Forum for Science, Industry and Business

Sponsored by:     3M 
Search our Site:

 

New paclitaxel analog kills more cancer cells than natural product

30.03.2004


A multi-university research team led by Virginia Tech University Distinguished Professor of Chemistry David G.I. Kingston has succeeded in enhancing the structure of paclitaxel (Taxol™) to make it more effective in killing cancer cells.




Having determined how paclitaxel fits into a cancer cell’s reproductive machinery, the team is optimistic that simpler molecules can be designed as future medicines.

Kingston will present the research that brought the team to this point at the 227th Annual Meeting of the American Chemical Society, being held in Anaheim, Calif., March 28 through April 1, 2004.


Paclitaxel, a natural compound from yew trees, is a relatively scarce resource, but synthetic forms and analogs have, so far, been less effective. So scientists have continued to study how the paclitaxel molecule works in order to develop more effective products.

Kingston explains that paclitaxel binds to tubulin, a protein molecule that forms the backbone of microtubules. Microtubules are a cell component whose duties include allowing chromosomes to move into the correct position for the cell to divide into two daughter cells.

"When paclitaxel binds to tubulin, it stabilizes the microtubules and messes up the equilibrium between tubulin and microtubule," says Kingston. "A cell with stable microtubules proceeds to programmed cell death without dividing,"

How does paclitaxel bind to tubulin? There is a binding pocket in the protein into which part of the paclitaxel molecule fits. This binding pocket has been visualized by some elegant electron crystallography experiments carried out by scientists at the Lawrence Berkeley National Laboratory (Nogales et al., Cell, 1999, 96, 79). Paclitaxel consists of a rigid ring system attached to a flexible side chain, but the exact arrangement of the side chain in space is not known. Kingston explains, "The issue has been, what is the shape or orientation of the side chain when paclitaxel is sitting on the microtubule? If we could figure that out, we could design a molecule that would plug in better than paclitaxel for better binding and possibly better activity against cancer. What is the right conformation of the side chain?"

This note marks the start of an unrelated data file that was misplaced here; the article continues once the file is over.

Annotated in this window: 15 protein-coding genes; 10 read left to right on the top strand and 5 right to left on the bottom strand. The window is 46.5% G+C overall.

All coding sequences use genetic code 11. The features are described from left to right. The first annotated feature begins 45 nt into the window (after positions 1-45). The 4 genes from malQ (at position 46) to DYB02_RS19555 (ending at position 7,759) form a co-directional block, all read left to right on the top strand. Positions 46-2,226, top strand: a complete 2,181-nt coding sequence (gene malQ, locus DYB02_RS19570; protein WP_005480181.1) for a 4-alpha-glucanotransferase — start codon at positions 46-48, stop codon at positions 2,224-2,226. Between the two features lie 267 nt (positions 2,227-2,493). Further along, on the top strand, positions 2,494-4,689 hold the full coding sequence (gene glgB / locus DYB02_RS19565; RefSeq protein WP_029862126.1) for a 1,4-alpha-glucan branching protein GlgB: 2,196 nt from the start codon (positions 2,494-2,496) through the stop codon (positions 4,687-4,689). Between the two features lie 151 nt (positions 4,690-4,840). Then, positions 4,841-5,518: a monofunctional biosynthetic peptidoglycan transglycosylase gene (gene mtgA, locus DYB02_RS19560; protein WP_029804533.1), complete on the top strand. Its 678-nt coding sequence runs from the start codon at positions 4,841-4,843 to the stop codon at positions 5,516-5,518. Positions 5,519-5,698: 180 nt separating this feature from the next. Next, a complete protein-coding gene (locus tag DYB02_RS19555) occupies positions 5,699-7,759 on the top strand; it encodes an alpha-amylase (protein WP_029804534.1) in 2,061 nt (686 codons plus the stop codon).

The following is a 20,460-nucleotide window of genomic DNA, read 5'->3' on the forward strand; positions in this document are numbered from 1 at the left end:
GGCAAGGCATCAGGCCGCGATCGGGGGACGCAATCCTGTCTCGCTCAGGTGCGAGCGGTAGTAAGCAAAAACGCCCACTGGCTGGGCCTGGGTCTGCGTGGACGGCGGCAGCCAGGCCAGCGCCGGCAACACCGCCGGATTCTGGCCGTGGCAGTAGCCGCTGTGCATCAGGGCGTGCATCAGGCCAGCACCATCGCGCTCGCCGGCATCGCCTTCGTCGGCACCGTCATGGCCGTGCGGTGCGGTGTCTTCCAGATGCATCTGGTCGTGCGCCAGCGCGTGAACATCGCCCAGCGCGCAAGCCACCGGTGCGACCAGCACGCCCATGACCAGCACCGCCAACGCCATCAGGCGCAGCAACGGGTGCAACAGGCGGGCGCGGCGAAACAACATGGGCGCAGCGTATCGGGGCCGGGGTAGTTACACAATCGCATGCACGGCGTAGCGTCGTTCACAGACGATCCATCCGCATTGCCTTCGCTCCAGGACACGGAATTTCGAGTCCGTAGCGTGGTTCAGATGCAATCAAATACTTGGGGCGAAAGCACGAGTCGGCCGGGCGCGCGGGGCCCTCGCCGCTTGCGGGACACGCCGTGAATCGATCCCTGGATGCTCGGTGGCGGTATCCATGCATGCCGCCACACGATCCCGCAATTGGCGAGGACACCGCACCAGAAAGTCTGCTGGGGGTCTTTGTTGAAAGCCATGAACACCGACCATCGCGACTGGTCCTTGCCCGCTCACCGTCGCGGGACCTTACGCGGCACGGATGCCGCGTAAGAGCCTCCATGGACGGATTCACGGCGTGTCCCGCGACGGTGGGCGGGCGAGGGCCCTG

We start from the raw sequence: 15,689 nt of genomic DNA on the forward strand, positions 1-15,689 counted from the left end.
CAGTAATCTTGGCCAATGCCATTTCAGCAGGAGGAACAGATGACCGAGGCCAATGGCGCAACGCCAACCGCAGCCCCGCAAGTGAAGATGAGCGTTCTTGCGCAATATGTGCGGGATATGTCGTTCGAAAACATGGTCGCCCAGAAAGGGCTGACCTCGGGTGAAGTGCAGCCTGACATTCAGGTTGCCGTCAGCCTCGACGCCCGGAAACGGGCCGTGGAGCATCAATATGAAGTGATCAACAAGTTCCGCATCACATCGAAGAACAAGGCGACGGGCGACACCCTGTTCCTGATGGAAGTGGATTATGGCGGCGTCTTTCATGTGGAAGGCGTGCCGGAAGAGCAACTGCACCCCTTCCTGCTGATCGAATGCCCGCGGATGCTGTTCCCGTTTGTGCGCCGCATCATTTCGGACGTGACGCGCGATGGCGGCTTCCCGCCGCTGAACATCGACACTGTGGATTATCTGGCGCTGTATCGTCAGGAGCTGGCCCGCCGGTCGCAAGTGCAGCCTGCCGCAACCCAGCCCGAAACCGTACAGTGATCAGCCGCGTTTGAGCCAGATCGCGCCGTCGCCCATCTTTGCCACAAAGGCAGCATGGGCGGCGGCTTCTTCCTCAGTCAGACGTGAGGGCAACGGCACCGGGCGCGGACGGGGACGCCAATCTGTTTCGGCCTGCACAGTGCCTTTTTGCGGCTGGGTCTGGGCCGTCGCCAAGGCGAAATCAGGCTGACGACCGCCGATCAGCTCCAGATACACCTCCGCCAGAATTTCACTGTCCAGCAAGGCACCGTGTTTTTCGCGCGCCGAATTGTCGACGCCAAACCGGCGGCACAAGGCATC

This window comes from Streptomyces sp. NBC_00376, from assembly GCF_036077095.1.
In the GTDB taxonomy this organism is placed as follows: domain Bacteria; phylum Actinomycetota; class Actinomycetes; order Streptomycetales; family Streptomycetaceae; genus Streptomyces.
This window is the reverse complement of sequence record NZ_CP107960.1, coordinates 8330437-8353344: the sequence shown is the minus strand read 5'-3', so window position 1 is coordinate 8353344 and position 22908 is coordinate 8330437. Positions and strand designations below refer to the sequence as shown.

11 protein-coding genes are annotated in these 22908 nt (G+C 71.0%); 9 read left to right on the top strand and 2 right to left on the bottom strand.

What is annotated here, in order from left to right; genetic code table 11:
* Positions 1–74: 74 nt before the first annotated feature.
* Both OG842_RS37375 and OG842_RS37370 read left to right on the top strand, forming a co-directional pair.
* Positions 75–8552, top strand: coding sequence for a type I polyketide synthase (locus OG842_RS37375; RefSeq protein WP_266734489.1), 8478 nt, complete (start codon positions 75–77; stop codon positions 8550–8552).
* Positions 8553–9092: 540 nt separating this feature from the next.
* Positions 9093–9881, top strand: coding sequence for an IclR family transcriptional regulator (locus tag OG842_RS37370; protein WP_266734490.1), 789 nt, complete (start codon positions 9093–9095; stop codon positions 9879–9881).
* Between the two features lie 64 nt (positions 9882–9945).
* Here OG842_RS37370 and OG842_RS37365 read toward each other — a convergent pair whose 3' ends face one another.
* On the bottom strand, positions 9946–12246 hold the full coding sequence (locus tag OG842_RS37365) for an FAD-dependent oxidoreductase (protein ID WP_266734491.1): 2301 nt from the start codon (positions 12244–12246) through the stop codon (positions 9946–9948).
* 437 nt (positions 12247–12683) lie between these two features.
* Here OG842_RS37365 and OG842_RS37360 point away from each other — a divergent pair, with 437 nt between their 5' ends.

One hypothesis was put forward by Jim Snyder of Emory University. Based on a computer model of the paclitaxel binding site, he proposed a particular orientation of the side chain. Kingston, his colleagues, and Snyder then designed molecules with bridges between the ring and the side chain. "We thought that if we linked the bridge in the right position, maybe it would hold the side chain in the right place," Kingston says.

It wasn’t a new idea. Gunda Georg of the University of Kansas and Iwao Ojima of the State University of New York (SUNY) Stony Brook both made bridged paclitaxel derivatives, but these were all less effective than natural paclitaxel.

Kingston collaborated with Snyder and Susan Bane of SUNY Binghamton to design a paclitaxel analog that linked in a new way. "We synthesized a number of the compounds and refined the details of how the link is formed until, last summer, we were able to get activity as good as paclitaxel."

Presently, their best compound is about 20 times more active in one assay, or biological test measuring the analog’s ability to kill cancer cells. In another assay, the compound is one and a half times more active; and in a third assay, it is three times more deadly to cancer cells. "In measurements of interaction with tubulin, it is two to three times more active than paclitaxel," Kingston says.

The research is significant because it has validated Snyder’s model, provided a more exact picture of the shape that paclitaxel takes in order to bind to tubulin, and "it offers the exciting possibility that now that we know that shape, we can design simpler molecules with a similar shape, which is what we are doing now," Kingston says.

He will present the paper, " Taxol Pharmacophore: Experimental evidence from a highly constrained analog and REDOR NMR (MEDI 192)" at 11.30 a.m., Tuesday, March 30, in Ballroom D at the Anaheim Convention Center. Co-authors of the paper are Kingston, Research Scientist Thota Ganesh, Graduate Student Rebecca C. Guza, and laboratory technicianJennifer K. Schilling, all at Virginia Tech; Susan Bane, Natasha Shanker, and Rudravajhala Ravindra of SUNY Binghamton, James P. Snyder and Ami Lakdawala of Emory, and Lynette Cegelski, Robert D. O’Connor, and Jacob Schaefer of Washington University, Saint Louis, all with the chemistry departments of their respective institutions. The material also will be presented as a poster during the SciMix from 8 to 10 p.m., Monday, March 29.